Compare any two graphics cards:
GeForce GTX 460 vs Radeon HD 5770
IntroThe GeForce GTX 460 comes with core clock speeds of 675 MHz on the GPU, and 900 MHz on the 768 MB of GDDR5 memory. It features 336 SPUs as well as 56 TAUs and 24 ROPs.
Compare all of that to the Radeon HD 5770, which features a GPU core clock speed of 850 MHz, and 1024 MB of GDDR5 RAM set to run at 1200 MHz through a 128-bit bus. It also is comprised of 800(160x5) Stream Processors, 40 TAUs, and 16 Raster Operation Units.
Battlefield Bad Company 2
Mass Effect 2
Supreme Commander 2
GeForce GTX 460 wins
(Based entirely on the benchmarks listed above)
When combining all game benchmark scores on this page together, the GeForce GTX 460 wins overall, by 40 FPS. Please note that we do not have the results of every benchmark ever done for these cards, so the results may differ wildly in different games.
Power Usage and Theoretical Benchmarks
Power Consumption (Max TDP)
Theoretically speaking, the GeForce GTX 460 is 13% faster than the Radeon HD 5770 overall, due to its greater data rate. (explain)
Texel RateThe GeForce GTX 460 is just a bit (more or less 11%) better at AF than the Radeon HD 5770. (explain)
Pixel RateIf using a high resolution is important to you, then the GeForce GTX 460 is superior to the Radeon HD 5770, though not by far. (explain)
Please note that the above 'benchmarks' are all just theoretical - the results were calculated based on the card's specifications, and real-world performance may (and probably will) vary at least a bit.
Please note that the price comparisons are based on search keywords - sometimes it might show cards with very similar names that are not exactly the same as the one chosen in the comparison. We do try to filter out the wrong results as best we can, though.
Memory Bandwidth: Memory bandwidth is the maximum amount of data (in units of megabytes per second) that can be moved over the external memory interface within a second. It's worked out by multiplying the card's interface width by its memory clock speed. If the card has DDR type RAM, it should be multiplied by 2 once again. If DDR5, multiply by ANOTHER 2x. The higher the bandwidth is, the faster the card will be in general. It especially helps with anti-aliasing, HDR and higher screen resolutions.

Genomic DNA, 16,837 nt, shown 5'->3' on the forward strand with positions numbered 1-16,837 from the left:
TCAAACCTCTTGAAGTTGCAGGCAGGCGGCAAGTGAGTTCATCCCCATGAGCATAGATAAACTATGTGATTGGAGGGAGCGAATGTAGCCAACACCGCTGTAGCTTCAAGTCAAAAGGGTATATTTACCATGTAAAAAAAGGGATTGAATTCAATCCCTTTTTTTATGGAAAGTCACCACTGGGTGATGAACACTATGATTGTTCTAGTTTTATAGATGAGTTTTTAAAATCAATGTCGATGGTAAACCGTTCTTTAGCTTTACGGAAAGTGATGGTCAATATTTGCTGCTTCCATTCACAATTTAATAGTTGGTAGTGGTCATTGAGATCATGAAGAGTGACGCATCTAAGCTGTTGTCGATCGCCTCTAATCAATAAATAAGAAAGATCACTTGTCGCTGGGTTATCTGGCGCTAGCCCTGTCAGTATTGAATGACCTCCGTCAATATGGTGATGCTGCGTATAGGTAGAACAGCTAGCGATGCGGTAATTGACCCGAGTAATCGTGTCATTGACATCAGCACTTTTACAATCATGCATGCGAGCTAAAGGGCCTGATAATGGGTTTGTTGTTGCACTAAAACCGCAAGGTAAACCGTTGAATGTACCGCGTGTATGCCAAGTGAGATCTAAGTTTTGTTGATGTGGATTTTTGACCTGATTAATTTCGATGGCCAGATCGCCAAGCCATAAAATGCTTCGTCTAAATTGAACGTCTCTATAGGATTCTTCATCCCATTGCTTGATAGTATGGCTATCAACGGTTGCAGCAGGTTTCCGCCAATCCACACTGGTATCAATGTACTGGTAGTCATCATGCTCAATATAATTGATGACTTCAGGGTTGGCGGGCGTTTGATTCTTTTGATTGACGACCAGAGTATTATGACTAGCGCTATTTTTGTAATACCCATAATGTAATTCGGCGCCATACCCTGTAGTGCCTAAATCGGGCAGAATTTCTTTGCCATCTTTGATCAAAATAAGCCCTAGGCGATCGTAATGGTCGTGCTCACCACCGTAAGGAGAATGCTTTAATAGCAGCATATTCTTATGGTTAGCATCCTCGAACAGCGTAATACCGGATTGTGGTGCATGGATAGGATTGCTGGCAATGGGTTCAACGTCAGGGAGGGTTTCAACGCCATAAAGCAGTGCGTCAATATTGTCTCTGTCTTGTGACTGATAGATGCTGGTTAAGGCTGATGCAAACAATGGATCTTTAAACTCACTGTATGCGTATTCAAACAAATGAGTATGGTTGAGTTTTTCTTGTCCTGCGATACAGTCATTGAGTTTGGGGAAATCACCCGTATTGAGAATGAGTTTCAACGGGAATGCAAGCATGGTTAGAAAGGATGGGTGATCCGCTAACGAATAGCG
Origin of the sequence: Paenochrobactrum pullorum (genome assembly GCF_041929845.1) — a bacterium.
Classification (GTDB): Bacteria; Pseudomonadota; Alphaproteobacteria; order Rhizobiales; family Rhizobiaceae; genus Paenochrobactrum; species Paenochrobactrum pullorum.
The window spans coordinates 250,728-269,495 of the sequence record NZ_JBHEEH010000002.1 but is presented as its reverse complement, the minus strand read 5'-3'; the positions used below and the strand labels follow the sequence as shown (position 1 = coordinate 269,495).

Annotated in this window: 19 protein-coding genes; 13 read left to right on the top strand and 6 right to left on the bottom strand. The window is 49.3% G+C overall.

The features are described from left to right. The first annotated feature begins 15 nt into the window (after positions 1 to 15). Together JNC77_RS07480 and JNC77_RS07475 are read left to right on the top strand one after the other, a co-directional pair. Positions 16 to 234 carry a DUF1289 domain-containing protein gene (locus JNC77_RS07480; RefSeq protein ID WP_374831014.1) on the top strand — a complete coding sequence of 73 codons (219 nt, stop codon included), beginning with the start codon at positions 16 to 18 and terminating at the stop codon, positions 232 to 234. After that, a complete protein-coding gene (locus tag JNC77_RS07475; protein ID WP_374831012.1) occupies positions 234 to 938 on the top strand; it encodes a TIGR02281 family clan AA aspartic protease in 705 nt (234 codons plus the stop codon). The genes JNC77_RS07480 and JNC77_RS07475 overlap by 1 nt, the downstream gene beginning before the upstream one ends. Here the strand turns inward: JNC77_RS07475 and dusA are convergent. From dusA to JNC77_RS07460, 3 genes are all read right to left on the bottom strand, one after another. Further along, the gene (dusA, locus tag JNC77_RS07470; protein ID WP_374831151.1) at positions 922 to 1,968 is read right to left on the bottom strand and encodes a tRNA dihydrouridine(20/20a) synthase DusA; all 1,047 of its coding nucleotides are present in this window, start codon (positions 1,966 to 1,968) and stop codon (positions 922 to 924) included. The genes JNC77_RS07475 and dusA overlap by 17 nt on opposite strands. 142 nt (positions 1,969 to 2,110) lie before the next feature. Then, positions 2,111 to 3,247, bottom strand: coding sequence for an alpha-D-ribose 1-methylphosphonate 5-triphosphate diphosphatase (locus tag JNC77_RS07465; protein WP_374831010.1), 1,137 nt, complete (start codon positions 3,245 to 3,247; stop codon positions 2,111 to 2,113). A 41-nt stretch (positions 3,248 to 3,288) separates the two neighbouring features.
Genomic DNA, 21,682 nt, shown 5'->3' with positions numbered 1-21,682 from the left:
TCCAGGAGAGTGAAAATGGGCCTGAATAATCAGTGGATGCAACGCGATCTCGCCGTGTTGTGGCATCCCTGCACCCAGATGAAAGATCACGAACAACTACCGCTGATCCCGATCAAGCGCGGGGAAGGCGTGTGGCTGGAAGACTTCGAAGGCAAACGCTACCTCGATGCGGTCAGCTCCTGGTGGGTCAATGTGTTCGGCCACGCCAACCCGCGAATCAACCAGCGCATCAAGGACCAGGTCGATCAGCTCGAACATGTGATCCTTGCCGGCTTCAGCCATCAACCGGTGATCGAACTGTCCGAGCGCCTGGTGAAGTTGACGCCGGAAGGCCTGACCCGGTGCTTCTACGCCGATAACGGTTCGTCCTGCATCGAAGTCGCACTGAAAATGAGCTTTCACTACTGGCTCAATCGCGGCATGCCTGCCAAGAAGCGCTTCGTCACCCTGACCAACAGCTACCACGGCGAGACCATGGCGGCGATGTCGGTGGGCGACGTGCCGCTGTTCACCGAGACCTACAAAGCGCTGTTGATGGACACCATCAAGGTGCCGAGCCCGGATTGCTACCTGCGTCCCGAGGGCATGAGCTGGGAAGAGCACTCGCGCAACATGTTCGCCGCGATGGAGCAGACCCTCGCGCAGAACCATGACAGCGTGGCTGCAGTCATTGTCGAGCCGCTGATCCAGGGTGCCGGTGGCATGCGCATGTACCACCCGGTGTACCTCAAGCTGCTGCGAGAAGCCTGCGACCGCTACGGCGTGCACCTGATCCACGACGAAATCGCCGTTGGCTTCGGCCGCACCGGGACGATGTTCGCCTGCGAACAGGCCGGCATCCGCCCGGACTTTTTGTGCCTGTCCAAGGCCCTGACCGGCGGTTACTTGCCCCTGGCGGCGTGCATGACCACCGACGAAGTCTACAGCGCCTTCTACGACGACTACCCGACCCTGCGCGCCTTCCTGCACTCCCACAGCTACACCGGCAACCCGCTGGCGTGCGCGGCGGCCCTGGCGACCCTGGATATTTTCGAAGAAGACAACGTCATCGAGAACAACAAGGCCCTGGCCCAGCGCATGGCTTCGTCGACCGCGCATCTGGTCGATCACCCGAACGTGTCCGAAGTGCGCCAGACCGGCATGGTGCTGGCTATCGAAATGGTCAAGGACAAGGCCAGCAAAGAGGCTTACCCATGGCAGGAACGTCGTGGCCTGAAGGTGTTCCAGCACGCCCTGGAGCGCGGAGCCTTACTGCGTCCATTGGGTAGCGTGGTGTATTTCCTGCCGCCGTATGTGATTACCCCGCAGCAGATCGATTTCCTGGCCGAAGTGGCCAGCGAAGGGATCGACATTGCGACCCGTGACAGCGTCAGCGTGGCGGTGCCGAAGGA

Texel Rate: Texel rate is the maximum texture map elements (texels) that can be applied in one second. This number is calculated by multiplying the total number of texture units of the card by the core speed of the chip. The higher this number, the better the video card will be at texture filtering (anisotropic filtering - AF). It is measured in millions of texels per second.
Pixel Rate: Pixel rate is the most pixels the graphics card can possibly write to its local memory in one second - measured in millions of pixels per second. The figure is calculated by multiplying the amount of ROPs by the the core speed of the card. ROPs (Raster Operations Pipelines - aka Render Output Units) are responsible for drawing the pixels (image) on the screen. The actual pixel rate is also dependant on quite a few other factors, most notably the memory bandwidth - the lower the bandwidth is, the lower the ability to get to the maximum fill rate.